UPDATED: Wynne says she knows she' won't win Thursday's election
TORONTO -- An emotional Kathleen Wynne admitted Saturday that her party will lose the Ontario election next week but urged voters to elect as many Liberals to prevent either of her rivals from forming a majority government.
Her voice breaking up at times, Wynne appealed to voters to set aside their feelings about her and support Liberal candidates in order to keep the next government in check.
Her plea comes at a time where polls suggest the governing Liberals, who have been trailing behind the Progressive Conservatives and the New Democrats, could be at risk of losing official party status after the June 7 vote.
"If your concern is that you'd be electing me or electing a Liberal government, that's not going to happen," she said. "And so we need Liberals at Queen's Park to stop a majority for either of the other governments."
The premier wouldn't say whether she'll stay on as party leader after the election, and declined to endorse either the Tories or the NDP.
Nor would she comment on the possibility of strategic voting, a perennial issue in elections where voters appear to be clamouring for change.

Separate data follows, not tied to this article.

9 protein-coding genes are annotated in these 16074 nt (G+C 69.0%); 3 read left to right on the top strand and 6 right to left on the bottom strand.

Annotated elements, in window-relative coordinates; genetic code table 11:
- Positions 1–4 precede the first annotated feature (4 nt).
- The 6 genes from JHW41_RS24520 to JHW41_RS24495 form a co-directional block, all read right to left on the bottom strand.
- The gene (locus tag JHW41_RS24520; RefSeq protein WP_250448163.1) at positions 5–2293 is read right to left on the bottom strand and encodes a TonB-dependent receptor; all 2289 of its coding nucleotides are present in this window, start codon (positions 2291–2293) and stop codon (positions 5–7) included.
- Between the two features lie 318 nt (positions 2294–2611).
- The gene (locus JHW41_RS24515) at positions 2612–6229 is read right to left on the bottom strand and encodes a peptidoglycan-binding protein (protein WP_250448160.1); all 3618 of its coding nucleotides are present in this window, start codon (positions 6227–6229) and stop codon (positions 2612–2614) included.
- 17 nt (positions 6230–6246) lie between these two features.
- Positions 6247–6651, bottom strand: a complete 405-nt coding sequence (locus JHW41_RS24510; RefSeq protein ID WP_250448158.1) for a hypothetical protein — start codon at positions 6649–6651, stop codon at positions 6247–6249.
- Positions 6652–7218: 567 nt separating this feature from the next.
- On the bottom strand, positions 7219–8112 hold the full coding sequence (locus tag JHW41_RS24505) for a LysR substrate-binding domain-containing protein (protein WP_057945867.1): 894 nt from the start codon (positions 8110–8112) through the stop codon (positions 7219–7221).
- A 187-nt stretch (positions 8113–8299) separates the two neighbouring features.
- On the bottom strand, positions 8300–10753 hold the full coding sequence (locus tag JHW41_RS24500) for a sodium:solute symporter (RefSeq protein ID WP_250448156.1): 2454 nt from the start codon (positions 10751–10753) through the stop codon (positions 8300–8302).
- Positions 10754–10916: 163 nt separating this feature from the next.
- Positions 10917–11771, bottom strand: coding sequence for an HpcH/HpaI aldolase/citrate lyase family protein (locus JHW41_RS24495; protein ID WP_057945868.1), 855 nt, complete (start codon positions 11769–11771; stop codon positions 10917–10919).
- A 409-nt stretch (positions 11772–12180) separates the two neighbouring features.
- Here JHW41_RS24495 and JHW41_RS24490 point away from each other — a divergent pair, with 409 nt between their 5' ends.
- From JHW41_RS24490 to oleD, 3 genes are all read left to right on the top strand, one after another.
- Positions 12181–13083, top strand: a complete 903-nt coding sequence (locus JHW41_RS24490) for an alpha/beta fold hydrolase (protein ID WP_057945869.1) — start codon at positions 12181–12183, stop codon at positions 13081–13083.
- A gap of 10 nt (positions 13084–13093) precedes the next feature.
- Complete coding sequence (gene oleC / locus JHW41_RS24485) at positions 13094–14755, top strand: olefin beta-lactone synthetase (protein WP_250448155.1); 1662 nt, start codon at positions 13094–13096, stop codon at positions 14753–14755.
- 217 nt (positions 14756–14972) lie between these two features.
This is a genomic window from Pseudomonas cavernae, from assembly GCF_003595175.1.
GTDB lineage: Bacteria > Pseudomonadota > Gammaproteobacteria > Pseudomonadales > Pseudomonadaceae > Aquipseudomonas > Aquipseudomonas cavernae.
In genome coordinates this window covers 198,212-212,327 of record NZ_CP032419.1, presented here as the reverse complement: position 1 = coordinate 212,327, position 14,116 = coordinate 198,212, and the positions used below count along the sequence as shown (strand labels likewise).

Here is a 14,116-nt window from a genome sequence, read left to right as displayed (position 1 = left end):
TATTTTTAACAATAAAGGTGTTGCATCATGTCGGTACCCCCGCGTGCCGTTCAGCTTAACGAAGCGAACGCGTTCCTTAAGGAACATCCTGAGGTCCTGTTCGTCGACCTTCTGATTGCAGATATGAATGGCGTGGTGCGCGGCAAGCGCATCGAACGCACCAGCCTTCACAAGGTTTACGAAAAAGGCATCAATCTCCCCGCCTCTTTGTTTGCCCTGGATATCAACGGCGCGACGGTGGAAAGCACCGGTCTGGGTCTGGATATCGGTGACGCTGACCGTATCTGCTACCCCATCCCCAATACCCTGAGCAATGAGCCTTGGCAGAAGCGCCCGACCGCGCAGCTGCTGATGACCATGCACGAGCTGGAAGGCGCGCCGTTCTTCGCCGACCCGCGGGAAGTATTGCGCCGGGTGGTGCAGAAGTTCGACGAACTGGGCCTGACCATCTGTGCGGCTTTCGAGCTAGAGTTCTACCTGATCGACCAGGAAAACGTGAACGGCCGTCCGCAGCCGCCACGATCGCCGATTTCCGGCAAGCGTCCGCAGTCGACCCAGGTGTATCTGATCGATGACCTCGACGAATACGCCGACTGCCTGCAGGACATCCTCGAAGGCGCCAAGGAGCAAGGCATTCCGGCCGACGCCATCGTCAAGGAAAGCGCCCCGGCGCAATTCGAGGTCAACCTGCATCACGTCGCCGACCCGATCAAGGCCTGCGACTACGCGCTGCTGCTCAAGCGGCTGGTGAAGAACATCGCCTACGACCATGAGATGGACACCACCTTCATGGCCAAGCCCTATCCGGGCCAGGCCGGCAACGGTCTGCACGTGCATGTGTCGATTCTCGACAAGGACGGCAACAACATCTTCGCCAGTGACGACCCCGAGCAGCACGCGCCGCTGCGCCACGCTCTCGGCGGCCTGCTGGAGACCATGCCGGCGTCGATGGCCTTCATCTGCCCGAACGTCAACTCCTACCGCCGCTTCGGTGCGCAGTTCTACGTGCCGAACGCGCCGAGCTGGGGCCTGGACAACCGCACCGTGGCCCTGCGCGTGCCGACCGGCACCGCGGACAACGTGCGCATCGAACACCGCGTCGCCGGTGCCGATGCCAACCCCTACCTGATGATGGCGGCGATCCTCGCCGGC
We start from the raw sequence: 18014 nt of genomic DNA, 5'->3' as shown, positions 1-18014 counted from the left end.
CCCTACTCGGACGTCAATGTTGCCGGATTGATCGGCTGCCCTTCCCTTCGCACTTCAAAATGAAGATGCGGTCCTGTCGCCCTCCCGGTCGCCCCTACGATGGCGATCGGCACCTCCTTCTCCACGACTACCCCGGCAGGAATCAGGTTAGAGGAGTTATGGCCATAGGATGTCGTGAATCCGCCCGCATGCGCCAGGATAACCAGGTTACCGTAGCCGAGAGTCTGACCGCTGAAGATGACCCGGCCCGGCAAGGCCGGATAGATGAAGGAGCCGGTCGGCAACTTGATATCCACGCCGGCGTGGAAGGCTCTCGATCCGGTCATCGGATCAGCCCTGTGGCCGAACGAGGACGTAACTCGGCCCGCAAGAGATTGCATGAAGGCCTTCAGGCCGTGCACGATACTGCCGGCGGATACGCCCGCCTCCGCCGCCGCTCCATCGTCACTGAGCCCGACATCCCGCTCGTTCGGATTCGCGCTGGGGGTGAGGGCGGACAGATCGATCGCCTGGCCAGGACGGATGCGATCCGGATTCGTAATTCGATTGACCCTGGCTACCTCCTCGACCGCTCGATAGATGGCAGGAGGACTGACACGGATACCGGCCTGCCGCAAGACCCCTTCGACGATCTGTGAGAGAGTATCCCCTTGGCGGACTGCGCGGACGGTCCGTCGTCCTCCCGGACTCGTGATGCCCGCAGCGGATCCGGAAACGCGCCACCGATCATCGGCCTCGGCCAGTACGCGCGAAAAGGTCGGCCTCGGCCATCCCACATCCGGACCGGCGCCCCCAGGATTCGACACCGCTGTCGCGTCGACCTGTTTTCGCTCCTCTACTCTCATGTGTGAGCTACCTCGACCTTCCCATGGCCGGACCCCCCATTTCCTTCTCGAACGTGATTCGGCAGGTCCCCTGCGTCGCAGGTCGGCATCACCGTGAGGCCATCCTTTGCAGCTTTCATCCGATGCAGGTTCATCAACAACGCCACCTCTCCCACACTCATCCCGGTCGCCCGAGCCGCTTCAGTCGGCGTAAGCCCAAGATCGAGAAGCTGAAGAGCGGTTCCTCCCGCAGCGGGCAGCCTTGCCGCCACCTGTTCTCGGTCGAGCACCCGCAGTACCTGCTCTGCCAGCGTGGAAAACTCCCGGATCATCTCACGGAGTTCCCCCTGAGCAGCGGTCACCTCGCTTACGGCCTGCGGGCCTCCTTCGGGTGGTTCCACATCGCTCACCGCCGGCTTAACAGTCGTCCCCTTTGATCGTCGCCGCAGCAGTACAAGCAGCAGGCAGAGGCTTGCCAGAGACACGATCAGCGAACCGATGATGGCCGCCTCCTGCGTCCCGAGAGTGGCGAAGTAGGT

Wynne said whichever way the vote goes, people should hope for a minority win to keep the government "from acting too extreme -- one way or the other."
The move did not sit well with NDP Leader Andrea Horwath, who accused Wynne of "playing a dangerous game" that could propel the Tories to a majority.
"Her request today for a minority government is a demand that she be allowed to continue to hold the power at Queen's Park - something voters have already rejected," Horwath said in a statement.
"Now, a vote for Kathleen Wynne and a vote for Doug Ford mean the same thing. Let's not go from bad to worse."
Ford, meanwhile, had little to say about Wynne's announcement, noting only that the election is about change and people are fed up with the Liberals.
Asked if he was surprised by Wynne's decision, Ford said his team is focused on getting its message out.
Tamara Small, a political science professor at University of Guelph, said Wynne made a strategic -- and "very unusual" -- move in predicting her own government's defeat.
"It's a realization that the Kathleen Wynne brand might be more detrimental than the Liberal party brand," she said. "They're hoping they can salvage (the party)... it's about saying to people: don't abandon us. We will fix this."
By taking the blame, Wynne could be saving some of her key candidates who otherwise might have been tarnished by public opinion of her, Small said.
"So I think electorally, it's strategic, but as a leader of a party, I actually think it's really selfless. She's saying, 'I'm not going to destroy this organization with my own personal hubris.'"